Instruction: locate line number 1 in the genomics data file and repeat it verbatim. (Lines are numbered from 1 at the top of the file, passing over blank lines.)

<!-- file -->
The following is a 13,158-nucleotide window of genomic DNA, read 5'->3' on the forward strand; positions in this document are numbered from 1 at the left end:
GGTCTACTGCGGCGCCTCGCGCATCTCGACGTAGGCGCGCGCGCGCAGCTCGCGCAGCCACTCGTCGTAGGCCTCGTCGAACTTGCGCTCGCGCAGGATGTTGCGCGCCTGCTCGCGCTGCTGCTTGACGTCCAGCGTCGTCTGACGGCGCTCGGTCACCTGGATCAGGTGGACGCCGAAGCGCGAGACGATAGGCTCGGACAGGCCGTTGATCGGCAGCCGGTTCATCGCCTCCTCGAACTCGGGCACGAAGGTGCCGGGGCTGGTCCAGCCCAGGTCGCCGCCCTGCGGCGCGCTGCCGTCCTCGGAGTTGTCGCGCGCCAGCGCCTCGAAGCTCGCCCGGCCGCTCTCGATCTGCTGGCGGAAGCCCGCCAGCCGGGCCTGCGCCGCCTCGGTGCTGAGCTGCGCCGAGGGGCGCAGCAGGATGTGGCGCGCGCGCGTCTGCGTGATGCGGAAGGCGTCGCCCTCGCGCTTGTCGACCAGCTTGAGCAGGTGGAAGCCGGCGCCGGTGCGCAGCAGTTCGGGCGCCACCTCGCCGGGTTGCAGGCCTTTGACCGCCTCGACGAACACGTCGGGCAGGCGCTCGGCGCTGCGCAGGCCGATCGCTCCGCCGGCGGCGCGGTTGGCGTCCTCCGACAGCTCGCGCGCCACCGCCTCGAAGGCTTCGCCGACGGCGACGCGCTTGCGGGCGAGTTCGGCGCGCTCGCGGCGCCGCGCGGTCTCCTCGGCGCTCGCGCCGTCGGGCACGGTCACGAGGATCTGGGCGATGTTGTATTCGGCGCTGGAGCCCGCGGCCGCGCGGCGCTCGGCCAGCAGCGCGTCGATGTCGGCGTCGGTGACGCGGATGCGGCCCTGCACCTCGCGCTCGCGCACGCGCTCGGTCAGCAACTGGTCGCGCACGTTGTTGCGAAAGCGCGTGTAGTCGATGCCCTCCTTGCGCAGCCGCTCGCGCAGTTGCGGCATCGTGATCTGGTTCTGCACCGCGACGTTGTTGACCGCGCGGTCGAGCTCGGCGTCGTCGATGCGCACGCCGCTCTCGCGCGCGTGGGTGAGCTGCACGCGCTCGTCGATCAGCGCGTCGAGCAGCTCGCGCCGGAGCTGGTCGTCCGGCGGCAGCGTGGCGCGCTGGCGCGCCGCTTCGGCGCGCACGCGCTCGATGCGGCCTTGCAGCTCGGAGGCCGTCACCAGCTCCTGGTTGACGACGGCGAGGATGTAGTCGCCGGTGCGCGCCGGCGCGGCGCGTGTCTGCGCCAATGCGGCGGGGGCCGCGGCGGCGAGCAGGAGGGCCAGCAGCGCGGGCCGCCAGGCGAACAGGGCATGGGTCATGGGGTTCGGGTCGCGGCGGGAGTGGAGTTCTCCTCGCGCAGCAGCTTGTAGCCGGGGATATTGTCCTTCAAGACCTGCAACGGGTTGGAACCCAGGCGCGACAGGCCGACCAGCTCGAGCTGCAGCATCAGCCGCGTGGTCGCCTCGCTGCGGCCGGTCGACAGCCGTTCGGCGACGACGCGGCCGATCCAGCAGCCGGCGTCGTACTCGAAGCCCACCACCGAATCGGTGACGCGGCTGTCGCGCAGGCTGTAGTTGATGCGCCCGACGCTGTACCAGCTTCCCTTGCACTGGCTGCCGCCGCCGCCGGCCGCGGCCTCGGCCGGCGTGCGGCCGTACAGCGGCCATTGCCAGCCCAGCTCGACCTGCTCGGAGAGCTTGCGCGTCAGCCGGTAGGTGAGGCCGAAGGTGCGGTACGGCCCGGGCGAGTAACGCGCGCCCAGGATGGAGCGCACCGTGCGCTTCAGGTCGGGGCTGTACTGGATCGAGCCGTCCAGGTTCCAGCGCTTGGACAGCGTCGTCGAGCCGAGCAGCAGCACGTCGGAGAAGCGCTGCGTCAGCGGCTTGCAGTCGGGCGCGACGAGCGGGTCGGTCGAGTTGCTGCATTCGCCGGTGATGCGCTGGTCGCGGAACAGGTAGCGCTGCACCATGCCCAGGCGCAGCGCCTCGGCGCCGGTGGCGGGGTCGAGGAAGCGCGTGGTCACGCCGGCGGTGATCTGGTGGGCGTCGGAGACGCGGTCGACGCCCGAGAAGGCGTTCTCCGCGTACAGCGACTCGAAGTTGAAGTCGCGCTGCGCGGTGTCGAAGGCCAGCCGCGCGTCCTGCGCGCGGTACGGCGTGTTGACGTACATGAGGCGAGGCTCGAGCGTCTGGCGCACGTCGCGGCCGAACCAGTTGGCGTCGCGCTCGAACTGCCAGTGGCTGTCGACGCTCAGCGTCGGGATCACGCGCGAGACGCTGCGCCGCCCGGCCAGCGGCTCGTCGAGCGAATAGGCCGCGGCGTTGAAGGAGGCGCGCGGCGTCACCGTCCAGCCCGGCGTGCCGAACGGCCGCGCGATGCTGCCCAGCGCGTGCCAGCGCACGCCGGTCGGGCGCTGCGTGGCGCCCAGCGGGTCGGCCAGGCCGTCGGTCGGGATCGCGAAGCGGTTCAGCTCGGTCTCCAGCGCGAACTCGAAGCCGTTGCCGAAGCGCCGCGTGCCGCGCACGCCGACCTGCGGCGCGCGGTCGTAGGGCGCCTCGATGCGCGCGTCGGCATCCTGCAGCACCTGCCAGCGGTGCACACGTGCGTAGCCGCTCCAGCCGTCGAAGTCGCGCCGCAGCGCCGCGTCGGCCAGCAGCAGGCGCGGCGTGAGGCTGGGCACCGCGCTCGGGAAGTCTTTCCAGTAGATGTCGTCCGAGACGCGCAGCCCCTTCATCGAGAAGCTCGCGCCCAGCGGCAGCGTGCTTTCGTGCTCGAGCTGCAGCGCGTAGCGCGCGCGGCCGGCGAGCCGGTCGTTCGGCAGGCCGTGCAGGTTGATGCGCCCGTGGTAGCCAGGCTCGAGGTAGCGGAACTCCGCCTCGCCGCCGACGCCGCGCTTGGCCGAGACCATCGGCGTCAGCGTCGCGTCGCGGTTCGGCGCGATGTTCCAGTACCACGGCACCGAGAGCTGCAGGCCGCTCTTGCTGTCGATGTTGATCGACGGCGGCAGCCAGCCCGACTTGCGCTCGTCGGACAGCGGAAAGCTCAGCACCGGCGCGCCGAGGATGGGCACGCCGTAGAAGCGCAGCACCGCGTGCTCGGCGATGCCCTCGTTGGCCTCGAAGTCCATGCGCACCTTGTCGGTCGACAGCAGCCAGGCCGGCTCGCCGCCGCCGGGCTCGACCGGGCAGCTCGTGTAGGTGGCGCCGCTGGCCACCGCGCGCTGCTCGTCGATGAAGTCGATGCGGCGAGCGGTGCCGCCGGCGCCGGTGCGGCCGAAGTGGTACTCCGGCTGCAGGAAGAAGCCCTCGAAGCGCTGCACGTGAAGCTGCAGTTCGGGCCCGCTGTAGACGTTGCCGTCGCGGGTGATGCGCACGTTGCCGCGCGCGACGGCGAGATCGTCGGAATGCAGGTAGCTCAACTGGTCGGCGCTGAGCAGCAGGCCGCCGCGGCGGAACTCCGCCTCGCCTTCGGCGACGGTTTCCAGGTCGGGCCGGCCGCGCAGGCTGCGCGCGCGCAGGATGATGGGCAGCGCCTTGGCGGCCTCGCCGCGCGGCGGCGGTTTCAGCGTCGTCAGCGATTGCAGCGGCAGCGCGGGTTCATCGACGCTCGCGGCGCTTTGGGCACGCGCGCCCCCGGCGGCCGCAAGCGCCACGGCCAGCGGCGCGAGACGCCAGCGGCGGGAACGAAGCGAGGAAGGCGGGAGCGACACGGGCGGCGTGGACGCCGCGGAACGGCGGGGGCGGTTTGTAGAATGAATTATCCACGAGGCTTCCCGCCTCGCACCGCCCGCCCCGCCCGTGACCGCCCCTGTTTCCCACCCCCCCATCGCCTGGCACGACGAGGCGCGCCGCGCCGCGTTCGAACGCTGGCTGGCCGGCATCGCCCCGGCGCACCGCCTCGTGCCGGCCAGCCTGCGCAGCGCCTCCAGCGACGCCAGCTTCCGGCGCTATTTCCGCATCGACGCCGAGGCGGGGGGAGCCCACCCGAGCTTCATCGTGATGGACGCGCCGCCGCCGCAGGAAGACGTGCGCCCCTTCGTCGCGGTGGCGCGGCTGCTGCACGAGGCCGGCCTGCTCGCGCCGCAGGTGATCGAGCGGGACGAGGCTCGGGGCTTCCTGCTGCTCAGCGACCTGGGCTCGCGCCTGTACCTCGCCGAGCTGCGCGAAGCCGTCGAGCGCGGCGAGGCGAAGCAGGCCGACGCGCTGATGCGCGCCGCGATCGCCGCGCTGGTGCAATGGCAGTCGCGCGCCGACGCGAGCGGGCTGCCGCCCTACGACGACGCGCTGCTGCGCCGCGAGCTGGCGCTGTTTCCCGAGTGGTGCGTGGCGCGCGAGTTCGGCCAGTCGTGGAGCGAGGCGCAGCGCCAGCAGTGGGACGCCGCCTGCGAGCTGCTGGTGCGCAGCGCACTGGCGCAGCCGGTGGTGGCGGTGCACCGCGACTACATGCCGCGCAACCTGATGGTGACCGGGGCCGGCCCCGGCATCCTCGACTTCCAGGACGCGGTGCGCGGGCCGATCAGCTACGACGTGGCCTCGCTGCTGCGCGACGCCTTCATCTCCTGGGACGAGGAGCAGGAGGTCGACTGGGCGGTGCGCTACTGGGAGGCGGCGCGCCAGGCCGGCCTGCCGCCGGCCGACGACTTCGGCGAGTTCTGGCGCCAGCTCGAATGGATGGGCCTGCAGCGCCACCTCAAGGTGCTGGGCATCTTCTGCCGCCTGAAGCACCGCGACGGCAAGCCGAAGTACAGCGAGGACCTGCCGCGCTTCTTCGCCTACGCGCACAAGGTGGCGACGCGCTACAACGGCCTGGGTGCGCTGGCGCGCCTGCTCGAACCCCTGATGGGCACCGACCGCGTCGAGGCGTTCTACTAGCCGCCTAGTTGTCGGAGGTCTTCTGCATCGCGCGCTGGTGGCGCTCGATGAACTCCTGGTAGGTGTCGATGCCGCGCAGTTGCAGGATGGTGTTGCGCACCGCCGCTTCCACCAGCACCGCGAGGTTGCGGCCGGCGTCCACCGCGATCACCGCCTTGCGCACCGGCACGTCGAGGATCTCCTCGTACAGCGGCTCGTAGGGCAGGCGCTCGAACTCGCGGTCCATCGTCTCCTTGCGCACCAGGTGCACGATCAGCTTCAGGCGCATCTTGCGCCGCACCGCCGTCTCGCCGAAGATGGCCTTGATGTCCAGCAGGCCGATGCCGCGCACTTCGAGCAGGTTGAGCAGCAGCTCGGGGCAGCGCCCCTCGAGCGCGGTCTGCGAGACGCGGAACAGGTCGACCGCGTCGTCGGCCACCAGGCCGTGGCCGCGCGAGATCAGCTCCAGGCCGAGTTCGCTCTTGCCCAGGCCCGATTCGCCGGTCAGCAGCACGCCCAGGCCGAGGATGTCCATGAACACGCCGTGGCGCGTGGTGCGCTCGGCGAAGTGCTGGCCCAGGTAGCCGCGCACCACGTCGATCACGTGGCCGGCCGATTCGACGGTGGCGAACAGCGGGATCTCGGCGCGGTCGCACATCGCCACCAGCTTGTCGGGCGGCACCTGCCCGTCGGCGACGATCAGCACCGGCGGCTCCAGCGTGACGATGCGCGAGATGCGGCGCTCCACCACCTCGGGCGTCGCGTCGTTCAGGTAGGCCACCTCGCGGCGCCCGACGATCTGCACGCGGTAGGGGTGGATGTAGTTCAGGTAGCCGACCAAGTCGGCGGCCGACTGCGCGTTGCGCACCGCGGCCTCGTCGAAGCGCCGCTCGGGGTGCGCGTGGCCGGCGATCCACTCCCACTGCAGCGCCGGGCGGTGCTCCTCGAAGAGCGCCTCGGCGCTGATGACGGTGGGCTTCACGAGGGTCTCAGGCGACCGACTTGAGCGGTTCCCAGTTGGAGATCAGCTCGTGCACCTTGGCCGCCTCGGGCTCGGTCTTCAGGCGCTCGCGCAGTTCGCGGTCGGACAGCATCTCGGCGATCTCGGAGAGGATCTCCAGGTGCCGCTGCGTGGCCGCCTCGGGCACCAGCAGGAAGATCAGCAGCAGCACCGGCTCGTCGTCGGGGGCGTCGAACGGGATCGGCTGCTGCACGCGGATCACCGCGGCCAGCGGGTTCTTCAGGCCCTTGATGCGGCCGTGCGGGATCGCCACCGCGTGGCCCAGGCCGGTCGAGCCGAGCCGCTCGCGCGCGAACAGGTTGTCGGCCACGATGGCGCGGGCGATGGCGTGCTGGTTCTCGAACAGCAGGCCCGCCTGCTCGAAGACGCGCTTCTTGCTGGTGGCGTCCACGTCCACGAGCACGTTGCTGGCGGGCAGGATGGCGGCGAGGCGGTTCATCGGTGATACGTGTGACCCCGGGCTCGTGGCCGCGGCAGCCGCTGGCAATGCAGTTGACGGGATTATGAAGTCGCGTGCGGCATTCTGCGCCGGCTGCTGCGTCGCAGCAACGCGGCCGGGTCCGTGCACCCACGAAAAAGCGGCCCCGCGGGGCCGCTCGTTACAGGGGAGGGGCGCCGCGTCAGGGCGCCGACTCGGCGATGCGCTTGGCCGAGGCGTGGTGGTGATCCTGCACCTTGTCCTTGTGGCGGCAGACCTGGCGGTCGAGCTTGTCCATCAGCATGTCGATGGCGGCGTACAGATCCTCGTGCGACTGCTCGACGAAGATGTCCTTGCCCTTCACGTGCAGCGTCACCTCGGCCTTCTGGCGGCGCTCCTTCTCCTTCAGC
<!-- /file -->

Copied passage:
The following is a 13,158-nucleotide window of genomic DNA, read 5'->3' on the forward strand; positions in this document are numbered from 1 at the left end: